That could be true even without Williamson. But with Zion — a fully healthy, fully bought in Zion — the Pelicans perhaps become something more than even the most generous New Orleans fan could bargain for. No one in the NBA combines violent finishes at the rim with the ability to create space to get there in the first place like Zion. His quick first step, his understanding of angles, his uncanny knack for using his frame to limit the capacity of his opponent to stop him … all these skills would make the likes of Brandon Ingram and Jonas Valanciunas even more dangerous.

At 6-foot-6, 285 pounds, Zion Williamson could make the NFL as a defensive end. He could learn how to skate and become a dominant defenseman. He has athleticism that transcends both sport and time, a true once-in-a-generation talent. Williamson can create in the half-court off the dribble and be a facilitator in the pick-and-roll game from both roles. Zion isn’t a consistent threat from 3 (yet), but alongside the likes of McCollum and Ingram that won’t matter as much.

This will be the best roster that Williamson has ever played alongside. He won’t have to carry the burden alone by any stretch as the Pelicans try to make a leap to legitimate postseason threat. That’s a major plus for a player who most certainly isn’t a “bust” to this point due to his health issues, but has fallen in favor across NBA circles. Whenever a redraft of the 2019 proceedings occurs, more often than not now Ja Morant is the No. 1 choice of pundits — an unfathomable thought over three years ago.

It was believed that Morant would be very good. But Zion was to be GREAT. It was predetermined. Unquestioned.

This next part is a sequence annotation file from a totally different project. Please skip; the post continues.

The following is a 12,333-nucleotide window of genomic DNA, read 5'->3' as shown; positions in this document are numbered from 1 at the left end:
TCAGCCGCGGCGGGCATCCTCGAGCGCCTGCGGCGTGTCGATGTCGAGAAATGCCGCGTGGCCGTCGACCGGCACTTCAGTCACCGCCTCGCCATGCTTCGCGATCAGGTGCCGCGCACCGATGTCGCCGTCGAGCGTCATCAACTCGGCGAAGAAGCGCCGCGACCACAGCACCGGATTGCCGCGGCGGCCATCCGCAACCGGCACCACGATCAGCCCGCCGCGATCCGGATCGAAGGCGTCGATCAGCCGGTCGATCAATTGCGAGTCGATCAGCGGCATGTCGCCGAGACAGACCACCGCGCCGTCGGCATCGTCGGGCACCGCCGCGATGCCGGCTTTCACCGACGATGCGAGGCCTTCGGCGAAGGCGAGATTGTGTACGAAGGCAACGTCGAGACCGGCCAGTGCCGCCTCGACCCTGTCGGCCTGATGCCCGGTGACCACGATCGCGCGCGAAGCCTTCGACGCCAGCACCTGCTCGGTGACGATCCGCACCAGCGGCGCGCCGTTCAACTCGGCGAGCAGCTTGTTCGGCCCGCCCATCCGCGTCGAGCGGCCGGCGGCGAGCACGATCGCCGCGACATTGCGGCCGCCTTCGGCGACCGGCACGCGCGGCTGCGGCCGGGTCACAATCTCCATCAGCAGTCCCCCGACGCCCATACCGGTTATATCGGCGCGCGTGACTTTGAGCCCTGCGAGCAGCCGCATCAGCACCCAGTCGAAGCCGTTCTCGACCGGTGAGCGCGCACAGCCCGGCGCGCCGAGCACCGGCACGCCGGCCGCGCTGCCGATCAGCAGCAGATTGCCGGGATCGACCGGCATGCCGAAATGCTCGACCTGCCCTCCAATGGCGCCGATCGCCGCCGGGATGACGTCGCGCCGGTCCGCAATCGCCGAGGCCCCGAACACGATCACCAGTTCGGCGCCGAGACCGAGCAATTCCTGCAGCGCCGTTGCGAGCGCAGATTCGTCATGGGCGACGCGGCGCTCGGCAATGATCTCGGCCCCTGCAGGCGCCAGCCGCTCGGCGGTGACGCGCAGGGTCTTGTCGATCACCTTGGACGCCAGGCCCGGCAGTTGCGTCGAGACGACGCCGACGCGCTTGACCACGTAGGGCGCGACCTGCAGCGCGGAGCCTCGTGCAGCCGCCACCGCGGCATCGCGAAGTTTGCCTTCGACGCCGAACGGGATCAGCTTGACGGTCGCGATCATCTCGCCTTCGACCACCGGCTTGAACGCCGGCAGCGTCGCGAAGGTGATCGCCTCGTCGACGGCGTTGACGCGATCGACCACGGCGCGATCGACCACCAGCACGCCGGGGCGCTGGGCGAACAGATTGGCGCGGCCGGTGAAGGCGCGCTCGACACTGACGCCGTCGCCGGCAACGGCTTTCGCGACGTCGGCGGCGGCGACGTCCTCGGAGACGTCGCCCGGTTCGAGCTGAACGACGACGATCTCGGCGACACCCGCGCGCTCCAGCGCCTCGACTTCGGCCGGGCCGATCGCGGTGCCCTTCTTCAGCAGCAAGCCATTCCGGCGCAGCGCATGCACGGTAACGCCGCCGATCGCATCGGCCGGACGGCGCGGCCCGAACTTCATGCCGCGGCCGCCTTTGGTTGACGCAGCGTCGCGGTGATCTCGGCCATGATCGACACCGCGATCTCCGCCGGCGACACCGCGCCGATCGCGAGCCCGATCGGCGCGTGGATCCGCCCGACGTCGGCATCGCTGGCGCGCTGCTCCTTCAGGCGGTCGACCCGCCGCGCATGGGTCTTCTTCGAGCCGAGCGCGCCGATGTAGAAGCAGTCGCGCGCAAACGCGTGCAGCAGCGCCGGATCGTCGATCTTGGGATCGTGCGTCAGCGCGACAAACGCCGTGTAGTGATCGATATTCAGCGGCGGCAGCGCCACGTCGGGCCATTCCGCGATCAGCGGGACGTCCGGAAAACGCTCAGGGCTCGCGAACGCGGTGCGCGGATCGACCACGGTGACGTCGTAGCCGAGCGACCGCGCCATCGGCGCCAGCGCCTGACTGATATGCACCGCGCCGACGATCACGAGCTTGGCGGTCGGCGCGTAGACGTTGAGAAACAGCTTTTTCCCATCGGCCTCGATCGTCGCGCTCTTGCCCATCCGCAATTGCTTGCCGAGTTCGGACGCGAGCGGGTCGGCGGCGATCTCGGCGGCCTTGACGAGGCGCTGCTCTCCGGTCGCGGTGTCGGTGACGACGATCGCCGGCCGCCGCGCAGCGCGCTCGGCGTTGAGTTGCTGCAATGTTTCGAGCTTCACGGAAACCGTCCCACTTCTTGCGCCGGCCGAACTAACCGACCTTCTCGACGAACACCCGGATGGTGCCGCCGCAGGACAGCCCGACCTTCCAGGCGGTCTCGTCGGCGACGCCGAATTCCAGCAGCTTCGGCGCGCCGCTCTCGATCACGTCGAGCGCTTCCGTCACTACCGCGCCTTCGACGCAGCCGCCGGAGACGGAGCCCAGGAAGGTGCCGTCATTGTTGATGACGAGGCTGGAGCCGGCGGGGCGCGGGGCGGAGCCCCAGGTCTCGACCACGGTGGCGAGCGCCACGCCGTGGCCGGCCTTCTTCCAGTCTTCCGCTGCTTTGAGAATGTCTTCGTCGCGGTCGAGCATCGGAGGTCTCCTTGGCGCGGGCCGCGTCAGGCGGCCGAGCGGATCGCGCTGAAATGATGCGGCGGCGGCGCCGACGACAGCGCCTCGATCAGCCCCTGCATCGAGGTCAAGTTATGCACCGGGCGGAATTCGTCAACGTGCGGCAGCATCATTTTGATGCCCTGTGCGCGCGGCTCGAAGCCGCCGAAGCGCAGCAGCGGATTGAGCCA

This season could very well be the return of the NBA’s immovable object. Zion Williamson has all the tools to create just about every matchup issue known to man or woman for his opponents. Over-commiting to Zion means allowing one of his talented teammates to cook you, and Williamson has displayed the ability to create for others already (his 18.8 percent assist percentage was good for the 89th percentile in 2020-2021). And if the poor choice is made to leave Zion with his defender 1 on 1? Posterization is in the forecast.

How Williamson is able to move with his size will always be a concern. His defensive limitations as a big make his fit on that end of the floor questionable. But as a leaper, if his body can hold up he more than makes up for the unique challenges his frame provides. There are few players that can replicate what Zion brings to the Pelicans or any NBA team. In terms of potential, he is 1 of 1. There isn’t much he cannot do in a basketball game to help his team win.

As long as his body doesn’t fail him, it seems unwise to bet against Zion’s return to the top of the NBA young elite. He’s got good help by his side on his way back up the mountain…and if all else fails, who else in the NBA could seemingly jump up the metaphorical peak and lift the summit on his own massive shoulders? Uncertainty exists…but so does the sense that Williamson will soon be back where he belongs.

Zion Williamson is still inevitable. And the NBA had better take notice … before he forces them to.

Next. Meet the 2022 NBA 25-under-25. dark